GRANT SCHULTE • Des Moines Register
Sioux Falls, S.D. – A bank official who inspected the books at Agriprocessors Inc. one week after a 2008 immigration raid testified Wednesday that the allegedly fake sales records that he was given appeared real.
Shane May, an examiner for First Bank Business Capital, told jurors that the May 2008 review of the eastern Iowa meat plant’s records found nothing wrong, aside from one minor error.
“Did you assume that the information provided to you was accurate?” asked Assistant U.S. Attorney C.J. Williams.
“Yes,” May said.
May’s testimony came during the second week of Sholom Rubashkin’s 91-count financial fraud trial in Sioux Falls, S.D. Rubashkin, a former vice president at Agriprocessors, Inc., has pleaded not guilty to charges of bank, mail and wire fraud, money laundering and failing to pay livestock providers in the time required by law.
Prosecutors contend that Rubashkin told a slaughterhouse sales employee to produce bogus company records in a scheme to defraud the St. Louis-based lender.
The allegedly fake sales records were shown to bank officials as proof that customers owed Agriprocessors Inc. millions of dollars for meat and other animal parts. The records, as a result, increased the amount of money the plant could borrow from a $35 million credit line.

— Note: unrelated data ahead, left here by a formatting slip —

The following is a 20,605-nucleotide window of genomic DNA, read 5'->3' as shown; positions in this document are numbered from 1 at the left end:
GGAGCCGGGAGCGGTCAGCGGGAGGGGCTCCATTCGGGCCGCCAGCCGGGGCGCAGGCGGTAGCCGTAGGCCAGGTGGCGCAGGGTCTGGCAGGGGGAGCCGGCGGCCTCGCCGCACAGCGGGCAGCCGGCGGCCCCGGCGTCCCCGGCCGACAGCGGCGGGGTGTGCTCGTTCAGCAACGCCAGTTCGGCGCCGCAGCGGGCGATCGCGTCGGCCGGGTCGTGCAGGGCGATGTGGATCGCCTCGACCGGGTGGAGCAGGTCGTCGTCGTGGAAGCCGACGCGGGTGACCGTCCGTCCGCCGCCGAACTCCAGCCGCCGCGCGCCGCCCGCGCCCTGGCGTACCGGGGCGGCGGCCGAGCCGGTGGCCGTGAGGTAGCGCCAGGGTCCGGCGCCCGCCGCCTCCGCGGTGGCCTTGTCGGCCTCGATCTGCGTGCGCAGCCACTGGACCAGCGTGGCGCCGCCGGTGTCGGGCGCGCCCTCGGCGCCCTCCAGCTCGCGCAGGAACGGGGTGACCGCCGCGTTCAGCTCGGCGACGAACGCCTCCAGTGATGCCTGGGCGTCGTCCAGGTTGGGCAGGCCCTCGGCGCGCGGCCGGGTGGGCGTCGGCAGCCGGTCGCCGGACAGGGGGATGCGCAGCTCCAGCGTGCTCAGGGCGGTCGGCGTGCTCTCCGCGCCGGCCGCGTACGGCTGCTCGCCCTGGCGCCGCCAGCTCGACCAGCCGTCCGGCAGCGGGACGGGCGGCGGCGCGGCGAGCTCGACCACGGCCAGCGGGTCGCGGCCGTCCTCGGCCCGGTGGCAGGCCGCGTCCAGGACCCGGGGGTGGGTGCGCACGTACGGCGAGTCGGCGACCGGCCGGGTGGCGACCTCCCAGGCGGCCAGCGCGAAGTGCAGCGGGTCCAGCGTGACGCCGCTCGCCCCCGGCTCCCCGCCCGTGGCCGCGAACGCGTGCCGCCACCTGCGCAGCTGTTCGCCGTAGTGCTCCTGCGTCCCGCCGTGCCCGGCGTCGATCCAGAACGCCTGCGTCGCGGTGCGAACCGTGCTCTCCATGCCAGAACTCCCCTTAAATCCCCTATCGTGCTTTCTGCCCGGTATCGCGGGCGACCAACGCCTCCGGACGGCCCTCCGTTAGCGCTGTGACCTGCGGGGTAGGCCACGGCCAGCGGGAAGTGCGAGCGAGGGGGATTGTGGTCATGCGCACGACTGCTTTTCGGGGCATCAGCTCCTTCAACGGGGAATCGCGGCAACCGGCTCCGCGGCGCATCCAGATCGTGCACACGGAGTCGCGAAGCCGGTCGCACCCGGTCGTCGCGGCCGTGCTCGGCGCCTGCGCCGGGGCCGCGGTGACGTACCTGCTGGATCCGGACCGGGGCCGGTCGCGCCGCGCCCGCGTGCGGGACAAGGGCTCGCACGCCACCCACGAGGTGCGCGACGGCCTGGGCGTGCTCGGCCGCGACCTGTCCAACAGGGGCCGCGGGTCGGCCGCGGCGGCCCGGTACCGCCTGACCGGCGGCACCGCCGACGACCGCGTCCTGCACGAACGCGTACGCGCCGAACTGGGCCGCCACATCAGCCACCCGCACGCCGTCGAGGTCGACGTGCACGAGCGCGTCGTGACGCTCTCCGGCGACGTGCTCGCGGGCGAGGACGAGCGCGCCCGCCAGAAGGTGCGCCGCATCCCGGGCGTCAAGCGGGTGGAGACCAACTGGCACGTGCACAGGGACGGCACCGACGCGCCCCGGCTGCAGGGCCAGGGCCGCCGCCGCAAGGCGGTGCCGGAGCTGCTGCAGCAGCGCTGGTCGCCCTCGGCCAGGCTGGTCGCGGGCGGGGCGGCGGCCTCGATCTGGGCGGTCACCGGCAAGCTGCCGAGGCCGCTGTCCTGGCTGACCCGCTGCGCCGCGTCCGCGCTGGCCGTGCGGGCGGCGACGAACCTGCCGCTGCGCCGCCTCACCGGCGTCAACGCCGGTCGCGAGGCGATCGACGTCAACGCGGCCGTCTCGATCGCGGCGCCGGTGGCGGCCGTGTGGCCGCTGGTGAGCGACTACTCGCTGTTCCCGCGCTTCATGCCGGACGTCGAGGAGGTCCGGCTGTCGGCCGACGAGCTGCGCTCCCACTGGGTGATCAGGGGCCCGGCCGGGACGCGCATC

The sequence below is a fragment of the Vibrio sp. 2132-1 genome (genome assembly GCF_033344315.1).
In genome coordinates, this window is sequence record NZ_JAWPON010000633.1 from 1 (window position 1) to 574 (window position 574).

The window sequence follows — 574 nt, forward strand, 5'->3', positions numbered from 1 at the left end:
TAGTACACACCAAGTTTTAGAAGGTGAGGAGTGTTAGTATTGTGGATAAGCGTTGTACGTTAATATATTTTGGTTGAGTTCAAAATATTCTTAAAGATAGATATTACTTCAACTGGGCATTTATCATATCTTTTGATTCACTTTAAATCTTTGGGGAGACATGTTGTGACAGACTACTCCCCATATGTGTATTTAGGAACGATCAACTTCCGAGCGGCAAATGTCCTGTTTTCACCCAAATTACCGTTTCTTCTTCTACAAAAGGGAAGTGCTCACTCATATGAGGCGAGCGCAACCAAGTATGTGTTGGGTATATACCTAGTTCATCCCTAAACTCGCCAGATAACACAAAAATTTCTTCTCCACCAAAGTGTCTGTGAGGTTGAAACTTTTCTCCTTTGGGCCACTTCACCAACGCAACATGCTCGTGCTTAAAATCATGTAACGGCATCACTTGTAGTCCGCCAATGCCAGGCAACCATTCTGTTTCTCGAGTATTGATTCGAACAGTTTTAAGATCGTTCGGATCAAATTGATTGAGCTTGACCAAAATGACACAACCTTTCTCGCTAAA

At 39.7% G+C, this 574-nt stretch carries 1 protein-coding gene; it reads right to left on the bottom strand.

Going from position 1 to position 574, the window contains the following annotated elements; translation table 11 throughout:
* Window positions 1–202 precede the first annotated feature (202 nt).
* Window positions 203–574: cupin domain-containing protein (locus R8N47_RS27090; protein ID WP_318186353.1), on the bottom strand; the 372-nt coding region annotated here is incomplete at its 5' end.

Then came a federal immigration raid in May 2008 that gutted one-third of the plant’s work force, and eventually pushed Agriprocessors into bankruptcy. Rubashkin resigned, and the bankruptcy trustee who tried to collect unpaid debts from customers discovered that many of the reported sales may not have taken place.
Prosecutors also contend that Rubashkin diverted cash payments into an operating account, when the money was supposed to go to First Bank.
Defense lawyers argue that the allegedly fake sales records were for legitimate transactions that were not properly recorded.
Rubashkin also faces 71 federal immigration-related charges. That trial will begin one week after the financial fraud trial ends.
The trial was moved from Cedar Rapids to Sioux Falls because of pre-trial publicity.
May said the records he reviewed only extended up to March 2008. The records immediately before and after the raid had yet been finalized, he said.